This week’s temperature dip corresponded perfectly with the football schedule, with Big Ten Conference play starting this weekend. Nothing quite says fall like a crisp afternoon watching a power-running offense smash into a run-stopping defense, and high temperatures certainly wouldn’t do the matchup between Wisconsin (3-1) and Iowa (4-0) Saturday justice.
For the Badgers, this matchup serves as their first real test since the season opener, and should provide an accurate measuring stick for the rest of the year. UW has trampled its last three opponents, but none of the teams it beat were on par with even a middling Big Ten team, like the Hawkeyes.
The Badger run game has been a question mark throughout the season, but last week seemed to be a step in the right direction, as the team ran for 326 yards. With the loss of junior Corey Clement, another running back needed to fill the void, and last week one finally stepped up, in the form of redshirt freshman Taiwan Deal. Deal ran for 147 yards as well as two scores. Clement may not be on the field, but he has imparted some of his experience on his partners in the backfield.
“He said it gets tougher, but at the end of the day... just stick to what you know, but expect better competition,” Deal said.
Iowa will be a great benchmark for the relatively inexperienced Badger backfield, due to its solid run-stopping ability. It ranks 12th in the nation in rushing yards allowed per game, just behind Wisconsin at 11th. If Iowa can limit the run game, UW can always go after the Hawkeyes’ secondary, which is less fearsome, as Iowa ranks 63rd in the nation in passing yards allowed per game.
Last week, the Badgers’ pass offense was reliant on receiver Alex Erickson, with the redshirt senior grabbing nine of redshirt senior quarterback Joel Stave’s 14 completions. However, expect more people to be involved this coming Saturday, as putting all the weight on one receiver is an exception, and not the rule.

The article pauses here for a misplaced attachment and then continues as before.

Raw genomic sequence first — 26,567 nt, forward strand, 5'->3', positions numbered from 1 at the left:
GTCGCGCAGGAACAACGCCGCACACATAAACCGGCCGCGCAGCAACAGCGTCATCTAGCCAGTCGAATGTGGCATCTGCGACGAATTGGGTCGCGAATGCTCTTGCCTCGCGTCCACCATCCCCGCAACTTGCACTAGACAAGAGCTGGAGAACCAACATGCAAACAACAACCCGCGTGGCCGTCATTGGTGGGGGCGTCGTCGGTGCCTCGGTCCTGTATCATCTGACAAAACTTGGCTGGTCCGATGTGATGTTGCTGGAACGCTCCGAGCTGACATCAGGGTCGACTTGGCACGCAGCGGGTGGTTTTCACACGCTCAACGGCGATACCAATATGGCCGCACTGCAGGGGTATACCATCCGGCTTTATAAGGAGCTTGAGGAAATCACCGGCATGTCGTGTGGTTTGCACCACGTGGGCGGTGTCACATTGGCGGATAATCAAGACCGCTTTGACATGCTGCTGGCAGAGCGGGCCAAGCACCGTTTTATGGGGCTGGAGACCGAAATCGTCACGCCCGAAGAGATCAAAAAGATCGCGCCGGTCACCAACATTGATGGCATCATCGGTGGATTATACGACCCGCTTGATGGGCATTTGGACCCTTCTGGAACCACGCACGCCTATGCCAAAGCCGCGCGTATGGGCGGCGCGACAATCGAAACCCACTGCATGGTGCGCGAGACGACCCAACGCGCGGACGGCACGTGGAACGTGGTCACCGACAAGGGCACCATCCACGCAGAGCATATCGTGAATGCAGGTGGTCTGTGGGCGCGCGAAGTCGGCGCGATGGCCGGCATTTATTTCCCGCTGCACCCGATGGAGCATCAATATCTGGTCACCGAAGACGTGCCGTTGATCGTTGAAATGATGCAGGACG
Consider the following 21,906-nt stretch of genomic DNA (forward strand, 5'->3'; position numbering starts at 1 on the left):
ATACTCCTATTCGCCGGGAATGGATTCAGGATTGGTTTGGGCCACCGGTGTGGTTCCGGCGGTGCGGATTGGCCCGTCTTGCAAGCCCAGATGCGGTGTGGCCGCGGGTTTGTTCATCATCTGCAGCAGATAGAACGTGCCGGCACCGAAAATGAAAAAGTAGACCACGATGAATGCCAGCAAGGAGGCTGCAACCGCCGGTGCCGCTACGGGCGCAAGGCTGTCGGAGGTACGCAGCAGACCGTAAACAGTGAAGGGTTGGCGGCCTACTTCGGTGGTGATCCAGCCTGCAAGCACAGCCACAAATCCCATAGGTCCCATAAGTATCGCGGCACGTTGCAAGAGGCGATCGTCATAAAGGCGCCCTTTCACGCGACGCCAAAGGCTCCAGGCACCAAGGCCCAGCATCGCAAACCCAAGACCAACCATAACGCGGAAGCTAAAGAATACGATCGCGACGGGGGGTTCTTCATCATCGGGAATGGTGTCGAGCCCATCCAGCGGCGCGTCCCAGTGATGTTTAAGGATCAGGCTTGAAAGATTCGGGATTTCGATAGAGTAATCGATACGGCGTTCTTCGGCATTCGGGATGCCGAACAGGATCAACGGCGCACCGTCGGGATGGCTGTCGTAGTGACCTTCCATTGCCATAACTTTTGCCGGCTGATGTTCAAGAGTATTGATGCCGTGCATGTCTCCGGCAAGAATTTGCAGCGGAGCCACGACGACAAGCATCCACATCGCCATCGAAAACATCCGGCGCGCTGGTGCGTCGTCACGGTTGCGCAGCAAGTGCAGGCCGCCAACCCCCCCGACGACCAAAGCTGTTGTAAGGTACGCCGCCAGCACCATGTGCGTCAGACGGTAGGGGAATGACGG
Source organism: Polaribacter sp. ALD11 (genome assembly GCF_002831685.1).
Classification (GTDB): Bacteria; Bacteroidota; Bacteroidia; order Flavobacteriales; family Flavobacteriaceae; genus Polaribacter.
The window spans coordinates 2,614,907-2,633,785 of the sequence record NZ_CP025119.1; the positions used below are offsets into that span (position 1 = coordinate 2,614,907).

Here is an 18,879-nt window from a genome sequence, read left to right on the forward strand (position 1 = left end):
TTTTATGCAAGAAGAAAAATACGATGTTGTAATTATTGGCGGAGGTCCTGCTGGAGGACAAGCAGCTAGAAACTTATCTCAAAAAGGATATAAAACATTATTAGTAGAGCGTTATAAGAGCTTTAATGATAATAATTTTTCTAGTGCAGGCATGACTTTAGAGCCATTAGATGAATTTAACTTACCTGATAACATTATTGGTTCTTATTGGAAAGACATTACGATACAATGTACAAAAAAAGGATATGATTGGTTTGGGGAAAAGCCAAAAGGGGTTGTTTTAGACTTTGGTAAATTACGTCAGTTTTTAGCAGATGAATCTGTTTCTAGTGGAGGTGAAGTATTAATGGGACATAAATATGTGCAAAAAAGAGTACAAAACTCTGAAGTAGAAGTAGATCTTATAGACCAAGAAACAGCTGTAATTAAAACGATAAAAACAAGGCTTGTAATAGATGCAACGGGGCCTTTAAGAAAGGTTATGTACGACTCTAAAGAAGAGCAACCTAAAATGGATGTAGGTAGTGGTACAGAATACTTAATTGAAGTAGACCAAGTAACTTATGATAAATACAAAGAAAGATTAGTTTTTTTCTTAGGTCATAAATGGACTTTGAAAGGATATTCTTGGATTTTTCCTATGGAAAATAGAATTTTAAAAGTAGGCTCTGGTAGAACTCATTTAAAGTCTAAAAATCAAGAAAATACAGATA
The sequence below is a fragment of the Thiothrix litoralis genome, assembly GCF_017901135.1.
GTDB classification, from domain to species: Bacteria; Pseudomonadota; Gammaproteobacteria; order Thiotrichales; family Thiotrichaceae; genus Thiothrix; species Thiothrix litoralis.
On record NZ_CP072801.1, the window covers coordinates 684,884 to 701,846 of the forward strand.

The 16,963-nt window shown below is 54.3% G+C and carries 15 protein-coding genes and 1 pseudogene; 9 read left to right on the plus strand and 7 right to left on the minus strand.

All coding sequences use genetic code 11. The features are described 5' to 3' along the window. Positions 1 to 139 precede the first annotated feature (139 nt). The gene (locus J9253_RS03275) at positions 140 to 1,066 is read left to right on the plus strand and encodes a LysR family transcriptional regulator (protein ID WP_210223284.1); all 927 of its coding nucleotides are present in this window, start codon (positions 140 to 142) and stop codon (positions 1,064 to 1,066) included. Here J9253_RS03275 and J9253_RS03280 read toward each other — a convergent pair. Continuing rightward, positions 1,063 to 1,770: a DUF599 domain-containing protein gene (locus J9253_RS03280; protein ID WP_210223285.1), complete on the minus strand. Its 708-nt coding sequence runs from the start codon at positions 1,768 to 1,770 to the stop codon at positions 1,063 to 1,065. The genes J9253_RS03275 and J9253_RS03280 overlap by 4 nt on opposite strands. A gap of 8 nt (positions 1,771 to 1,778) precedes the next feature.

In two of Wisconsin’s other three games, there were more than one receiver with five or more receptions and eight different receivers catching at least one pass. Against Troy, Wisconsin relied less on the pass, but the spread to receivers stayed the same, with seven guys catching a pass and two different guys totaling three catches each.
Junior wide receiver Rob Wheelwright didn’t feel targeting Erickson was a negative for the group as a whole.
“We all have different things and different tools to get open, him and Joel were in sync, so I was just proud we were able to move the ball in the passing game,” Wheelwright said.
On the other side of the ball, the Badgers don’t have as much to worry about. They haven’t allowed a touchdown since Week 1, and have only allowed three points in the last three games. Iowa’s offense doesn’t stand out on the ground or in the air, ranking 49th in the nation in rushing yards per game, and 57th in passing yards per game. Nevertheless, Wisconsin expects a physical contest.
“This could very well be the most physical game that we play and our players know that,” defensive coordinator Dave Aranda said. “It’s not necessarily something harped on ... or anything like that, it’s really kind of understood.”
Both teams have similar offensive philosophies: crowd the line of scrimmage and run the ball. This causes opposing defenses to in turn load the box to stop the run, which leads to situations where “if a grenade went off, all 22 guys are going down,” according to Aranda. The explosive imagery illustrates what Big Ten fans and coaches know well; the team that runs the ball best generally wins.
Not lost on either side is the fact that this matchup is one of the Big Ten’s many trophy game rivalries, with the teams battling for the Heartland Trophy, a bronze bull atop a plaque with the previous game winners listed. UW has won the game the last three meetings, and the players are well aware of the trophy and all that it brings.
“When you look at [the trophy], you’re like ‘it’s probably not that heavy.’ You pick it up, you’re like ‘I need help,’” Wheelwright said.
Wisconsin and Iowa will face off for the Heartland Trophy at Camp Randall Stadium Saturday at 11 a.m.